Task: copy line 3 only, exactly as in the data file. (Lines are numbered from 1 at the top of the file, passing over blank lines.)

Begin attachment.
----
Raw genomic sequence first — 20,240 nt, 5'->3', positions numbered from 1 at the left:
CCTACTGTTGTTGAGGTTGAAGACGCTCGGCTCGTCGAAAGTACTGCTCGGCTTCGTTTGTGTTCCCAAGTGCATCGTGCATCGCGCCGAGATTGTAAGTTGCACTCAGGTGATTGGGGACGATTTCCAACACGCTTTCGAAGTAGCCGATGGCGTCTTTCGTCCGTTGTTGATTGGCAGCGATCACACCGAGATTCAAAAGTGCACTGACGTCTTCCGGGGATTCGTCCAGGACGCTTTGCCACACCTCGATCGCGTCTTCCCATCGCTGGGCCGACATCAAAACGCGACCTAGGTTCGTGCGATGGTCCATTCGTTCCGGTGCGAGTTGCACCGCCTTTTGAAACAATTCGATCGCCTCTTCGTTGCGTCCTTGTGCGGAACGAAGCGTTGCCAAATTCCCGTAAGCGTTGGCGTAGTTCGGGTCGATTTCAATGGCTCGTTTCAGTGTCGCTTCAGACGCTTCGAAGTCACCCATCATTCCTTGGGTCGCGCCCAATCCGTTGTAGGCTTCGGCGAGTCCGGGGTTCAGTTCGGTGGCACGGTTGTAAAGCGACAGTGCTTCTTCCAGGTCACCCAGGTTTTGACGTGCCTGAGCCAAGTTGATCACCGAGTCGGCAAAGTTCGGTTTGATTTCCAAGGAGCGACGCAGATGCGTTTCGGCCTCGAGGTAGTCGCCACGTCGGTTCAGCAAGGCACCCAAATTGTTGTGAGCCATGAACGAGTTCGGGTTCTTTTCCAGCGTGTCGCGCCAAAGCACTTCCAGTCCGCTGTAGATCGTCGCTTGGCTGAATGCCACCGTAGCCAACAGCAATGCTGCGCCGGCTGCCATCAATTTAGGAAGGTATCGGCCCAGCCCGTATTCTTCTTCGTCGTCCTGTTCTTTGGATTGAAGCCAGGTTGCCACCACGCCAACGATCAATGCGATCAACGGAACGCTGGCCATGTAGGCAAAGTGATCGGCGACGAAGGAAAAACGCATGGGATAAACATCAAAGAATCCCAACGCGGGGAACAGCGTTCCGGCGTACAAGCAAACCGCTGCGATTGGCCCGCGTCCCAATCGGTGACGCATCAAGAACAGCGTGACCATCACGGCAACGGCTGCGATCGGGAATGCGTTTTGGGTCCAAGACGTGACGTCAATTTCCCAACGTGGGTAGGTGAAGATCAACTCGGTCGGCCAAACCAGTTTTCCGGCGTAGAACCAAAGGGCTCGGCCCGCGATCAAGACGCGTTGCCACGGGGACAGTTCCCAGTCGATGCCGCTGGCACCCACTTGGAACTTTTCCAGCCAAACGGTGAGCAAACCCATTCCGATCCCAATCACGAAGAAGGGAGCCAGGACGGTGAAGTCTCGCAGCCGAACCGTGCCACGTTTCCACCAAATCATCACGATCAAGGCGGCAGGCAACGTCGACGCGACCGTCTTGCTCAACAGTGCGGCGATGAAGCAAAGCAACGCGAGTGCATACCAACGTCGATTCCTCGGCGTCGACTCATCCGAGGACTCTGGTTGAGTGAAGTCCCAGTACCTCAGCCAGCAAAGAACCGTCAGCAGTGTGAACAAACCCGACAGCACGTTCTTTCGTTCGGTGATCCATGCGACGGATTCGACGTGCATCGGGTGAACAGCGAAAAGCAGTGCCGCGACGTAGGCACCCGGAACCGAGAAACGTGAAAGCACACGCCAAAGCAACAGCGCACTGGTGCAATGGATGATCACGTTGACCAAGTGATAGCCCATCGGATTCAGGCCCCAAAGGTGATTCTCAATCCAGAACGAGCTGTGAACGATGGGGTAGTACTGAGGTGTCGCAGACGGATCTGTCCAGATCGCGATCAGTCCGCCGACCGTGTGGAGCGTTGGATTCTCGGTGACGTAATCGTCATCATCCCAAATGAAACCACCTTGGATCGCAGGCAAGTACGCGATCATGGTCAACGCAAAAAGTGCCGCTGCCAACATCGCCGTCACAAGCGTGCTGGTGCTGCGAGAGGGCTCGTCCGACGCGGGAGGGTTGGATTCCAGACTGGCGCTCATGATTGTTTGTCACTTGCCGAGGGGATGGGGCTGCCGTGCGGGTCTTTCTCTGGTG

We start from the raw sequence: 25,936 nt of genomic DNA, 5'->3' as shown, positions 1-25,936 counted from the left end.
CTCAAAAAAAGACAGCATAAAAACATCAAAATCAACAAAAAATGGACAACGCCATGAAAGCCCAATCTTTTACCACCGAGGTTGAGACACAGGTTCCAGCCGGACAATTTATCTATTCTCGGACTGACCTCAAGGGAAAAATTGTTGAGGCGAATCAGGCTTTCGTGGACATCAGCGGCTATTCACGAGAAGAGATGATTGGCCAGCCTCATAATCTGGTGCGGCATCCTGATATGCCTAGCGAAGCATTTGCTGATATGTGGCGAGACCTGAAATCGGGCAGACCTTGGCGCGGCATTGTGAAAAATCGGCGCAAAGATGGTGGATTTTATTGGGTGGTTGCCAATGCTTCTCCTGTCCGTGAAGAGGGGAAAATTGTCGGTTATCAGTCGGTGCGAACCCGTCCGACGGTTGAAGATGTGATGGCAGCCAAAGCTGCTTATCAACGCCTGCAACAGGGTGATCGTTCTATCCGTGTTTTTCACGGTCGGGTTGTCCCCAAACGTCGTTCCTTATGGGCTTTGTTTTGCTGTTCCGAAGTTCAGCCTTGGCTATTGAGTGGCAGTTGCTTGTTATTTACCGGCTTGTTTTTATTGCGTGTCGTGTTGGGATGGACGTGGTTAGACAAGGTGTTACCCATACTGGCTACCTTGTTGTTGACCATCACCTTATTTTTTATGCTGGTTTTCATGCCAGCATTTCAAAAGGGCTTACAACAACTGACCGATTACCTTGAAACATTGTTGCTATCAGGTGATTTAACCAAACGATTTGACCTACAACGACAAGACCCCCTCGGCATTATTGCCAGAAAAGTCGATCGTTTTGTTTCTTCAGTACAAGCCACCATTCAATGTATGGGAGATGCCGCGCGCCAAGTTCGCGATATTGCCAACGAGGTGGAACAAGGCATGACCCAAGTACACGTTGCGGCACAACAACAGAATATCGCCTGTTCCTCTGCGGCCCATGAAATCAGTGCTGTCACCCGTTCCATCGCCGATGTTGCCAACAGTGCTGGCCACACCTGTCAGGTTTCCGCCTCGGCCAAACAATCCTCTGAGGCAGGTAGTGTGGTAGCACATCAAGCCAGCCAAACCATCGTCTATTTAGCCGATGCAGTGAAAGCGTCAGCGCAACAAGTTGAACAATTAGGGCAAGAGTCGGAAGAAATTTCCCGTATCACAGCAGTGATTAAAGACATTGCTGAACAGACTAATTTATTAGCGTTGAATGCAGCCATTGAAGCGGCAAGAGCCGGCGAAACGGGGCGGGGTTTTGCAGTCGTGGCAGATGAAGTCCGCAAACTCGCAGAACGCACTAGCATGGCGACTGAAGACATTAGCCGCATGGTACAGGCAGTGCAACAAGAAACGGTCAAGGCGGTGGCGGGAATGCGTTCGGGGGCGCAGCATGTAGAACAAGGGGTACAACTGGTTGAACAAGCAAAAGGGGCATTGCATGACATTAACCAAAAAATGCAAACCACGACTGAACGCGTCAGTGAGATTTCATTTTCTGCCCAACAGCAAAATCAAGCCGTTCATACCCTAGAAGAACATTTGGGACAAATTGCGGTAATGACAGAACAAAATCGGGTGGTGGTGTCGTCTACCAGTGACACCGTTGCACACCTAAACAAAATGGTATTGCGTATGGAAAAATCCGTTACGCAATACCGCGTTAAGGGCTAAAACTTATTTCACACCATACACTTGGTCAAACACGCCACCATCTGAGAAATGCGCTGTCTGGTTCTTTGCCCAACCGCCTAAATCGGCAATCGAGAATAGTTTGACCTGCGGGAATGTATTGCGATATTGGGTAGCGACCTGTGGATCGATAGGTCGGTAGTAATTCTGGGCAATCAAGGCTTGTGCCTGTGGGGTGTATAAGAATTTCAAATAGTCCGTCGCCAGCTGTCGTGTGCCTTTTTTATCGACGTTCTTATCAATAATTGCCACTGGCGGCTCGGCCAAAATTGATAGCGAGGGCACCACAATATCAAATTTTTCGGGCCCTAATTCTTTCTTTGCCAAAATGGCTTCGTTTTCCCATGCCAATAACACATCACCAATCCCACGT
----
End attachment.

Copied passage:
We start from the raw sequence: 25,936 nt of genomic DNA, 5'->3' as shown, positions 1-25,936 counted from the left end.